We will end up with a stochastic process on the population space
. Since
the genetic composition of a population contains all the necessary information to
describe its future evolution, our process will be Markovian.
Discrete versus continuous time. We can either build a discrete time Markov
chain or a continuous time Markov process. Although the mathematical construc-
tion of a discrete time Markov chain is simpler, a continuous time process seems
more adequate as a model of evolution for a population: births, deaths and mu-
tations can occur at any time. In addition, the continuous time model is mathe-
matically more appealing. We will build both types of models, in continuous and
discrete time. Continuous time models are conveniently defined by their infinitesi-
mal generators, while discrete time models are defined by their transition matrices
(see the appendix). It should be noted, however, that the discrete time and the
continuous time processes are linked through a standard stochastization procedure
and they have the same stationary distribution. Therefore the asymptotic results
we present here hold in both frameworks.
Infinitesimal generator. The continuous time Moran model is the Markov pro-
cess (Xt)t∈R+ having the following infinitesimal generator: for φ a function from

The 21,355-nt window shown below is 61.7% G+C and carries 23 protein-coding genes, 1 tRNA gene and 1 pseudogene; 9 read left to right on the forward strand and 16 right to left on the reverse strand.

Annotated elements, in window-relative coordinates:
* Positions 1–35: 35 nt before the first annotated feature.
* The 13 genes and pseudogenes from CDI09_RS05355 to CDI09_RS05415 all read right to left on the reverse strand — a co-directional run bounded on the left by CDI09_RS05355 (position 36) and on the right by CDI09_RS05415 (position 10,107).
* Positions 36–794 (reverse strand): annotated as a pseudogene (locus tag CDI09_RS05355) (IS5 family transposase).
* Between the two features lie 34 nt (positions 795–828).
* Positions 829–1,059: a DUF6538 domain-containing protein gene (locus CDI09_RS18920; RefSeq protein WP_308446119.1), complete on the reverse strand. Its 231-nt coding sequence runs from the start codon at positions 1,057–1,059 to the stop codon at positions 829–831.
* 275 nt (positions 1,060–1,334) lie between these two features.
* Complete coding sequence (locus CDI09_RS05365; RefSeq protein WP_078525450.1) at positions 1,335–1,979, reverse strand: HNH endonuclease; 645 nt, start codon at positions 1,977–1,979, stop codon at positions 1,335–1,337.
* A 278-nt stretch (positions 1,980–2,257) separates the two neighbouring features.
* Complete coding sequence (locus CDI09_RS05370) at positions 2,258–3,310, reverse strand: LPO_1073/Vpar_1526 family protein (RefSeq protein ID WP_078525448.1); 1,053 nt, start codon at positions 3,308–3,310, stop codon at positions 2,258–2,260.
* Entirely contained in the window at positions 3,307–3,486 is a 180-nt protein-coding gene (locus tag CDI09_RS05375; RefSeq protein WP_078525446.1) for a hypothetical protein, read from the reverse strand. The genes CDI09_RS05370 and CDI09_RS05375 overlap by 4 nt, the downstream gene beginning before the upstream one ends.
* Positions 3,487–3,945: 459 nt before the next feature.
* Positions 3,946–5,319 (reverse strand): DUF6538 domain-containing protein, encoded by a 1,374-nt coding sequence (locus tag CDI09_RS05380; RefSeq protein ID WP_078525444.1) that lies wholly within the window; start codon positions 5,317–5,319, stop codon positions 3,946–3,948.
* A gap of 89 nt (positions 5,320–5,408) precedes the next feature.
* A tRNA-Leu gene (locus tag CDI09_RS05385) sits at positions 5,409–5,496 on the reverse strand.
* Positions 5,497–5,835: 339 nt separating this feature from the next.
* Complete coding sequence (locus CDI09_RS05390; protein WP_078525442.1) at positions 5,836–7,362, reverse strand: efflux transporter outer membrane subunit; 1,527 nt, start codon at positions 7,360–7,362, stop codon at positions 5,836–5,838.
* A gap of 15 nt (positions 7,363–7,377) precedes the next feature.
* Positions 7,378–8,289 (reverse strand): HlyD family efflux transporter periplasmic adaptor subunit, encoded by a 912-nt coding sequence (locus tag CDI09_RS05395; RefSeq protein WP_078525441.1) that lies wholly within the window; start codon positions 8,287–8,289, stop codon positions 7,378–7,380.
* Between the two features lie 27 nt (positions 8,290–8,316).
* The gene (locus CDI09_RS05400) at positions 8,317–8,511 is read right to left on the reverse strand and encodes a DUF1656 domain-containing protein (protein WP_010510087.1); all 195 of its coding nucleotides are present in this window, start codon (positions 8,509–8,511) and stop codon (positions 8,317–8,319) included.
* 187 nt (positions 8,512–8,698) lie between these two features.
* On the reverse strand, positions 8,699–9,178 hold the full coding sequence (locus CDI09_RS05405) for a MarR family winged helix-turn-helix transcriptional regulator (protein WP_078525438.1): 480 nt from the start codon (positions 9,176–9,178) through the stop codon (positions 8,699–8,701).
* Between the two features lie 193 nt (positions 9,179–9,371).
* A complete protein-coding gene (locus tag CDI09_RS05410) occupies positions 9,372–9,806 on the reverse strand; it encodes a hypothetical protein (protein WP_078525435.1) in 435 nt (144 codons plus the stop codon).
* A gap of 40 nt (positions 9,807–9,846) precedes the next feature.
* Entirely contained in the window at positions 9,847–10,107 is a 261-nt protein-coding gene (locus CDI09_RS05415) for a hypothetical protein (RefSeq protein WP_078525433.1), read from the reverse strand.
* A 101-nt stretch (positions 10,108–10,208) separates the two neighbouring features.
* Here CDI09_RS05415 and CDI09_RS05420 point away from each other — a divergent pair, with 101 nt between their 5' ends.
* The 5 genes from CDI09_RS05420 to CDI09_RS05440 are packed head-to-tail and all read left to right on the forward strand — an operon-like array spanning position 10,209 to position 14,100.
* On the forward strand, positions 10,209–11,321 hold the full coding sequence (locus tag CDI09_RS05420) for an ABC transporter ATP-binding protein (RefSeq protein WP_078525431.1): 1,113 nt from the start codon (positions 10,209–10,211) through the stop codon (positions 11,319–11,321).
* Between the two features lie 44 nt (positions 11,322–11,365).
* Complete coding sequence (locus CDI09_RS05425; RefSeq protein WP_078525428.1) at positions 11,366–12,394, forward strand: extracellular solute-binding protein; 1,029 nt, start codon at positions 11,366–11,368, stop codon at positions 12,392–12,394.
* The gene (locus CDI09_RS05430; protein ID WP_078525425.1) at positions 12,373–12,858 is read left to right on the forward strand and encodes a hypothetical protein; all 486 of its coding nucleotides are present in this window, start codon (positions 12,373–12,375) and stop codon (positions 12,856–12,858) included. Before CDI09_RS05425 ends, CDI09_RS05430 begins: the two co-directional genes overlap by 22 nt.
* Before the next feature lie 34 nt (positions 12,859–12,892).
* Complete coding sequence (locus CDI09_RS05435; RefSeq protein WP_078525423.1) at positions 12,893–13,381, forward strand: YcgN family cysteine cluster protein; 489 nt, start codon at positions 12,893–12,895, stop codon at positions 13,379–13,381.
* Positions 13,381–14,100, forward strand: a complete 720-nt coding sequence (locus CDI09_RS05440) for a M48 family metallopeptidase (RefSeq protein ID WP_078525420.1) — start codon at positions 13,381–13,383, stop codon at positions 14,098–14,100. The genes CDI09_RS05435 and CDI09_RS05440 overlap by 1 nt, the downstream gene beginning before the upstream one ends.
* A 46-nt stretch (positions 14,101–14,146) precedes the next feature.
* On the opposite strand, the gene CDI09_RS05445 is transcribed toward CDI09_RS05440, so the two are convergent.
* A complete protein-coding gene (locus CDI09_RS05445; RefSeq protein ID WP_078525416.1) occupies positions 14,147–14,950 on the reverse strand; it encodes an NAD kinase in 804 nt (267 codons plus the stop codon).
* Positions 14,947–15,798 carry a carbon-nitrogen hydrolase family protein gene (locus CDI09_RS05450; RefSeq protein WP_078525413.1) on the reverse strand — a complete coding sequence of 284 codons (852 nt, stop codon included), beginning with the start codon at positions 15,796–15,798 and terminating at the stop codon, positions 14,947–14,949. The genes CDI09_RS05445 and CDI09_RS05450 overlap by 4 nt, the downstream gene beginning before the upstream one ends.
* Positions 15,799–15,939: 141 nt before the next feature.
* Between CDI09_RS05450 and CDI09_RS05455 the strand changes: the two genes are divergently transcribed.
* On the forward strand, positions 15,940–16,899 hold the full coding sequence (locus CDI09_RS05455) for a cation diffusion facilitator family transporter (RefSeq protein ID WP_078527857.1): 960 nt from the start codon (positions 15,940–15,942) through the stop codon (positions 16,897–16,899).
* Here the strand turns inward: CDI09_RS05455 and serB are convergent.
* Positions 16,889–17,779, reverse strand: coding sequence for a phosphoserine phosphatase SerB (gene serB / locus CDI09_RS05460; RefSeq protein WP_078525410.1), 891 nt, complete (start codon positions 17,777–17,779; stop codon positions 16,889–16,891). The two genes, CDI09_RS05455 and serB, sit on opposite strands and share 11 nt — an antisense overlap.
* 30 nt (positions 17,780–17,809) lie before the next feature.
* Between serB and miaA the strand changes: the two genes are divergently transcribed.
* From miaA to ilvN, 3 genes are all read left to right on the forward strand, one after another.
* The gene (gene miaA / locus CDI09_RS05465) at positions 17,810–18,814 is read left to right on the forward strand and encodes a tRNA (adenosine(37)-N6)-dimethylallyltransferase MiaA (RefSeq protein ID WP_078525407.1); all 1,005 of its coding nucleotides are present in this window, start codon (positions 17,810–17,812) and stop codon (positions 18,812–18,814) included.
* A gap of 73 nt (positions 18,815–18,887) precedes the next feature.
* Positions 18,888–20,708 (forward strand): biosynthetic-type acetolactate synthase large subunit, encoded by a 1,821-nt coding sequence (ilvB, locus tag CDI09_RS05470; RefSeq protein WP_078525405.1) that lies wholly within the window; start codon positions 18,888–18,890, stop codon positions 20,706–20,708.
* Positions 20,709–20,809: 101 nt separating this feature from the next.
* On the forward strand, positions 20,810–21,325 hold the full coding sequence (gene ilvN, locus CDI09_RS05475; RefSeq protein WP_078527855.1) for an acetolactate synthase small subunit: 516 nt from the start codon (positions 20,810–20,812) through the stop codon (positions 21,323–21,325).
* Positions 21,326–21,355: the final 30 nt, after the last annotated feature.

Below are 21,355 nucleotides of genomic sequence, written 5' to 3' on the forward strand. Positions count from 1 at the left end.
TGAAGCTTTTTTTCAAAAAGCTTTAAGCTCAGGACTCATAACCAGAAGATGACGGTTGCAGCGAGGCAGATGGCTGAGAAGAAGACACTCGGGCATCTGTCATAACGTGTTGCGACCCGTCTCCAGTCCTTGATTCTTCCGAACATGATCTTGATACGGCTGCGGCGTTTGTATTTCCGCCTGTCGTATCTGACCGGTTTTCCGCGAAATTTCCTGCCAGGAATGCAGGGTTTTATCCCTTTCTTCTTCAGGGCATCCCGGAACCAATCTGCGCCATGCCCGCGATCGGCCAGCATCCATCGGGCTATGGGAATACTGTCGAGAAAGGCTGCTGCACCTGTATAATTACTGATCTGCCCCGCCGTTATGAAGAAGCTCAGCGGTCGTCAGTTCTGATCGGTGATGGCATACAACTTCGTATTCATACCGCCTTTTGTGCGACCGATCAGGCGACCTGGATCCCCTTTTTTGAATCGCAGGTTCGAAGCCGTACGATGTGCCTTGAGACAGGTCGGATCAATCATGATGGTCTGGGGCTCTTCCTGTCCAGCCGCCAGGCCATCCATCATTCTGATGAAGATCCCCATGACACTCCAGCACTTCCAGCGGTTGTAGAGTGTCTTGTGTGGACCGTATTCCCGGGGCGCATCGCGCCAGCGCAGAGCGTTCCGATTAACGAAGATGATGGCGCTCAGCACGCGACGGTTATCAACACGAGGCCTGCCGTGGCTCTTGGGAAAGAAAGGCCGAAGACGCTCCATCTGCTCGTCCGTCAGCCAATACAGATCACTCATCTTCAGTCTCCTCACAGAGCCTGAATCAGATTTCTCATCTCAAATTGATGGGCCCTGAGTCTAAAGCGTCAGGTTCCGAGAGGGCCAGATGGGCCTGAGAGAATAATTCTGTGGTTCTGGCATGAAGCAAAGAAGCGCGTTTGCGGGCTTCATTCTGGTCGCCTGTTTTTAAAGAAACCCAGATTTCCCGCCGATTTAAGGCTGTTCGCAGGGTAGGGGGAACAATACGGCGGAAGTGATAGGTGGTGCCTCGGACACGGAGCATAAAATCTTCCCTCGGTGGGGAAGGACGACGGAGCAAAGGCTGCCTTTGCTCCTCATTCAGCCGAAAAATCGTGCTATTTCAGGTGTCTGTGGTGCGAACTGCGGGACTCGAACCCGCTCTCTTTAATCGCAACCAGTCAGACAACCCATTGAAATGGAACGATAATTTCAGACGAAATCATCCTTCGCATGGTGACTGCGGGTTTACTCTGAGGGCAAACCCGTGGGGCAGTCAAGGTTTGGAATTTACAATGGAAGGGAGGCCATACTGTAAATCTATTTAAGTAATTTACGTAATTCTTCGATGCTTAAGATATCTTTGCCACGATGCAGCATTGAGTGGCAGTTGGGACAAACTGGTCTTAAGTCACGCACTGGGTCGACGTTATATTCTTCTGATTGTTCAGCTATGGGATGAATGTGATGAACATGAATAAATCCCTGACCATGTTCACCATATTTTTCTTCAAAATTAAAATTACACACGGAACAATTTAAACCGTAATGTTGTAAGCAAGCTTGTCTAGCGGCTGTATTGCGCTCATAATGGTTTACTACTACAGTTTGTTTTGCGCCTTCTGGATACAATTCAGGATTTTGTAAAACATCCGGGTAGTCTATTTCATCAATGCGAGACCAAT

to R and for any x
φ(Xt)|X0 = x
φ(x) =
1≤i,j≤m u∈A
A(x(i))M(x(i),u) φ
x(j u)
φ(x) .
Transition matrix. The discrete time Moran model is the Markov chain (Xn)n∈N
whose transition matrix is given by
∀n N ∀x
∀j { 1,...,m } ∀u A \ { x(j) }
Xn+1 = x(j u) | Xn = x
A(x(i))M(x(i),u) ,
where λ 0 is a constant such that
λ max A(u) : u A .
The other non diagonal coefficients of the transition matrix are zero. The diagonal
terms are chosen so that the sum of each row is equal to one. Notice that the
continuous time formulation is more concise and elegant: it does not require the
knowledge of the maximum of the fitness function A in its definition.
Loose description of the dynamics. We explain first the discrete time dynamics
of the Markov chain (Xn)n∈N. Suppose that Xn = x for some n N and let us
describe loosely the transition mechanism to Xn+1 = y. An index i in { 1,...,m }
is selected randomly with the uniform probability. With probability 1 A(x(i))/λ,
nothing happens and y = x. With probability A(x(i))/λ, the chromosome x(i)
enters the replication process and it produces an offspring u according to the law
M(x(i), ·) given by the mutation matrix. Another index j is selected randomly
with uniform probability in { 1,...,m }. The population y is obtained by replacing
the chromosome x(j) in the population x by a chromosome u.
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